The MSP technique we have used to determine the methylation state of the hTERT CpG island is based on the observation that sodium bisulfite treatment of DNA converts cytosines into uridines and that this reaction is strongly inhibited when cytosines are methylated(19). DNA that has been treated with sodium bisulfite,therefore, retains only methylated cytosines, and can subsequently be tested with PCR primers that amplify specifically either modified or unmodified DNA (16). We generated PCR primers that distinguish between bisulfite-modified and -unmodified cytosines in the hTERT CpG island. For this study, we chose primer sets to assay the methylation state of the transcription start site, as well as regions 3′ to the translation start site that are near the first intron and which may contribute to hTERT activation (Refs.6, 7, 8; Fig. 1 a).5 Primer sets generated to test sequences near the 5′ boundary of the hTERT CpG island revealed complete DNA methylation in most of the cell lines and tumors examined, independent of the state of expression of the hTERT gene, suggesting that methylation at the extreme 5′end of the CpG island does not play a significant role in hTERT regulation (data not shown). Additional primer pairs at ∼300 and 140 bp upstream of the transcription start site yielded results that correlated closely with the results described below for the 5′ primer pairs (data not shown) and, therefore, will not be discussed further.
To establish the specificity of our PCR primers, we used hTERT promoter plasmid DNA before and after treatment with Sss I DNA methylase as controls. This enzyme methylates all CpG cytosines. As shown in Fig. 1 b, each primer set generated a PCR product specifically with either methylated or unmethylated control DNA. None of the sets generated a product with plasmid DNA that had not been treated with bisulfite (data not shown),indicating that DNA that has been incompletely treated with sodium bisulfite was unlikely to be amplified by primer sets specific for methylated sequences and, therefore, inadvertently interpreted as being methylated.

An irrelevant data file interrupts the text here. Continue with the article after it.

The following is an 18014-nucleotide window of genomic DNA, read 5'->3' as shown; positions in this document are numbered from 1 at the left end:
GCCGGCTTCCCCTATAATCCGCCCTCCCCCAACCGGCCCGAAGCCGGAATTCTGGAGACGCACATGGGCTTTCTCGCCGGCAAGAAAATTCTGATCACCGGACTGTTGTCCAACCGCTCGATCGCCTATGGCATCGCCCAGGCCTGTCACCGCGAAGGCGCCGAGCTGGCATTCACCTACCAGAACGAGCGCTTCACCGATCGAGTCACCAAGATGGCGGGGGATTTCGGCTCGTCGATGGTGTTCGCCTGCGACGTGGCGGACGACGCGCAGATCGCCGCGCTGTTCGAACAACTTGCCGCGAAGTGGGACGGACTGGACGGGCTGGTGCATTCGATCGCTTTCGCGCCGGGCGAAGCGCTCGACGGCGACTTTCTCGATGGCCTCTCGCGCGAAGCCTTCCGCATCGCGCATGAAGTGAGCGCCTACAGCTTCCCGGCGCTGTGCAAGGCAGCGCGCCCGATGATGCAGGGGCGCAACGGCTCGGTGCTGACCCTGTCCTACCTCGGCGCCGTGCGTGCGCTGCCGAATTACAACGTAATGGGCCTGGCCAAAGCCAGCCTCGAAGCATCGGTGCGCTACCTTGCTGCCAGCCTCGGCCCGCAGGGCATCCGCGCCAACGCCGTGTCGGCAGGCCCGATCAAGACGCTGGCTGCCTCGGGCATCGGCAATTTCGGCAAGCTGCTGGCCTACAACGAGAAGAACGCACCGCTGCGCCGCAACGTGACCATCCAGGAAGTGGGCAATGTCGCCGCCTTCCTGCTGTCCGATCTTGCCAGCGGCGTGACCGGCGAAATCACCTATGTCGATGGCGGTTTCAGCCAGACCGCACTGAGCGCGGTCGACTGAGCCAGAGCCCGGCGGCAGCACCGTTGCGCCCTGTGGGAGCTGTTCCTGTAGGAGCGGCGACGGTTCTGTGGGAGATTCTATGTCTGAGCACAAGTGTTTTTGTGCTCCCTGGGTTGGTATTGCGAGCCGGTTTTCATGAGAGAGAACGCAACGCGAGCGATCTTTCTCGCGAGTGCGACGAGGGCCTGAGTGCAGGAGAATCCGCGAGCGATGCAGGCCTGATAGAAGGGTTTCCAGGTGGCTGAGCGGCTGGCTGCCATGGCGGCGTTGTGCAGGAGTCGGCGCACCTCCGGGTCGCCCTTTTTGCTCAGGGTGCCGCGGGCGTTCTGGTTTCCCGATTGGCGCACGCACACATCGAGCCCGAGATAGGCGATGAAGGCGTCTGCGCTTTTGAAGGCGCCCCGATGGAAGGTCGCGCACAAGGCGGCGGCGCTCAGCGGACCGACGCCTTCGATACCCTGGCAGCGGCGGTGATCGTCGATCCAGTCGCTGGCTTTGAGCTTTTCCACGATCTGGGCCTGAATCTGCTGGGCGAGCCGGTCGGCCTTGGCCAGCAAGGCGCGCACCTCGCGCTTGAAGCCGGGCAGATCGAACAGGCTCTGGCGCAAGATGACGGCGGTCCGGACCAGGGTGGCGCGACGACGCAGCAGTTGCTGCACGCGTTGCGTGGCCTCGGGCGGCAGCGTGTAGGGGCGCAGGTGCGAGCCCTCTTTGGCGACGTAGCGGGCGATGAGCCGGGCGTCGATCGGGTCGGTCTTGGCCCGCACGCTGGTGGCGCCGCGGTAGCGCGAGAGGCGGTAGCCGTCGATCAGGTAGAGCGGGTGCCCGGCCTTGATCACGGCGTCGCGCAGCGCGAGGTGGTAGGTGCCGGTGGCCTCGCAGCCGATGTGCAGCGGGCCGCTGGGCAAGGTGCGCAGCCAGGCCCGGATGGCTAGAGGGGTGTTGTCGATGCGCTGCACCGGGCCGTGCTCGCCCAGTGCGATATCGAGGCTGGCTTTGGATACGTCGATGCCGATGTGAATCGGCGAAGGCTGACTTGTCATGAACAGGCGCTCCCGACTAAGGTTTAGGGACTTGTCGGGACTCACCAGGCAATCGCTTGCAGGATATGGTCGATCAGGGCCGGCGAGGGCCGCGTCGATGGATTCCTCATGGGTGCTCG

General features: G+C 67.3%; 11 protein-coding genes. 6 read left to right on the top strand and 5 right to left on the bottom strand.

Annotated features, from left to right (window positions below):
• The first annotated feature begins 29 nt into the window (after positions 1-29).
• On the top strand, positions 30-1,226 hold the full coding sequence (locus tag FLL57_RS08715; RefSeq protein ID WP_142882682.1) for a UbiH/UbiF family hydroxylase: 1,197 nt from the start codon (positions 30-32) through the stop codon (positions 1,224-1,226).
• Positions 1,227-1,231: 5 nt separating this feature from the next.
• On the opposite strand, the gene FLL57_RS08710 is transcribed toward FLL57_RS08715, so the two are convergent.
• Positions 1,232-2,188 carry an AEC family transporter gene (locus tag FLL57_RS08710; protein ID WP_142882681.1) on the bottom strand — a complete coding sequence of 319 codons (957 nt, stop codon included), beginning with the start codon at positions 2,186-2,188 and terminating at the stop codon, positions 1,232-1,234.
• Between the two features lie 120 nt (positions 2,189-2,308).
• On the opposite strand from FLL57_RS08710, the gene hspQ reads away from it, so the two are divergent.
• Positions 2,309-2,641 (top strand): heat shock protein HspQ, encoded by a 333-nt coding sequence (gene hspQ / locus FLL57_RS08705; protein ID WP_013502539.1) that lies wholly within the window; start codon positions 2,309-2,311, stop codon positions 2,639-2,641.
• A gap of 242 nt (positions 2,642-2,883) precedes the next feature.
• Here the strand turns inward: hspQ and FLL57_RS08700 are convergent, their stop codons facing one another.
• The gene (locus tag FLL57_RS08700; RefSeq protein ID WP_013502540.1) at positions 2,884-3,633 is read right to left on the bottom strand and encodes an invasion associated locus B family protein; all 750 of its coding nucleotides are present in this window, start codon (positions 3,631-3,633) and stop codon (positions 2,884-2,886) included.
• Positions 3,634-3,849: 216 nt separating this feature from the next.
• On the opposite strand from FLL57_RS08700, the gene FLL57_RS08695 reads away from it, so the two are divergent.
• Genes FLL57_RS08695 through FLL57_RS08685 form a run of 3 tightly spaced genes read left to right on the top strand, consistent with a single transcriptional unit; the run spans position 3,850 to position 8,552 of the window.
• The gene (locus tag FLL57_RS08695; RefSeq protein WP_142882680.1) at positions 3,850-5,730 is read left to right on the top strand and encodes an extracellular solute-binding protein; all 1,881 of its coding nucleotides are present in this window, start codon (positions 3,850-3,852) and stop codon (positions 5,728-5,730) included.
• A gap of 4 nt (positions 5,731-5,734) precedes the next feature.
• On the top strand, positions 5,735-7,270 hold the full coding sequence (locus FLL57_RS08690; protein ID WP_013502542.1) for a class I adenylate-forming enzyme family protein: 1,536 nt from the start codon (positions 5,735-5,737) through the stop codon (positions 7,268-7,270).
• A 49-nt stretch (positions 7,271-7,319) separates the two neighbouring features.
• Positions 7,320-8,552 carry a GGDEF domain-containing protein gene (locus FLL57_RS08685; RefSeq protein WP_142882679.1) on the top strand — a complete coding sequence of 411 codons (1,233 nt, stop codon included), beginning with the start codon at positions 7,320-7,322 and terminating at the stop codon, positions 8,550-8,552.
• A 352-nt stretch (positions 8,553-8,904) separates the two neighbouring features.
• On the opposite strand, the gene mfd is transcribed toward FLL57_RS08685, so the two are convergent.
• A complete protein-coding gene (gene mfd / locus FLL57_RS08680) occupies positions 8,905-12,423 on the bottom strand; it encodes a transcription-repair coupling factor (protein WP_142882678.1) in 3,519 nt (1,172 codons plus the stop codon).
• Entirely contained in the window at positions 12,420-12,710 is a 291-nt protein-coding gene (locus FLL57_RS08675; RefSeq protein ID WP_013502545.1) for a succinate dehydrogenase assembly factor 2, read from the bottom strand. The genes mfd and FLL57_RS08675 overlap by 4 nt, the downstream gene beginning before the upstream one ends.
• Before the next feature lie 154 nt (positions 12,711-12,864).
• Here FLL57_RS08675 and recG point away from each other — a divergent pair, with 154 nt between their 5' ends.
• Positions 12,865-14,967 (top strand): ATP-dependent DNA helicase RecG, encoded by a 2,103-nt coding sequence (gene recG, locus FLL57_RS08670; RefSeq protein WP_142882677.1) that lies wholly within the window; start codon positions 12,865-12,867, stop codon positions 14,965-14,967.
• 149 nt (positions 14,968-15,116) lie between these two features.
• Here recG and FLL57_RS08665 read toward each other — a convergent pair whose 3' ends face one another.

We sought to establish whether telomerase-negative cells have hTERT CpG island methylation that might underlie the absence of hTERT expression in these cells. To do so, we tested DNA prepared from a series of primary, mortal cell strains and immortal cell lines. As shown in Fig. 2 a, the hTERT CpG island is unmethylated in the WI38 cell strain (primary fibroblasts), the HA-1 precrisis cell strain(mortal, SV40 large T-transformed embryonic kidney cells), and the JFCF-6T/5K precrisis cell strain (mortal, SV40 large T-transformed fibroblasts), all of which are telomerase negative as judged by the highly sensitive TRAP assay (Ref. 20; data not shown). We observed identical results with DNA prepared from IMR90 and BJ primary fibroblast cells (data not shown), which are also telomerase negative.
In contrast, three immortalized telomerase-negative cell lines that use an alternative mechanism for lengthening telomeres (ALT)(21), showed hTERT CpG island methylation (Fig. 2 a). The U2OS osteosarcoma cell line has partial methylation of its hTERT CpG island, and the immortal fibroblast lines GM847 and VA13 have complete methylation. These results indicate that hTERT CpG island is subject to DNA methylation in cultured cells, but that DNA methylation is not a requirement for repression of the telomerase gene in telomerase-negative cells. In addition, the lack of CpG island methylation in the primary cell fibroblasts suggests that hTERT is not an imprinted gene.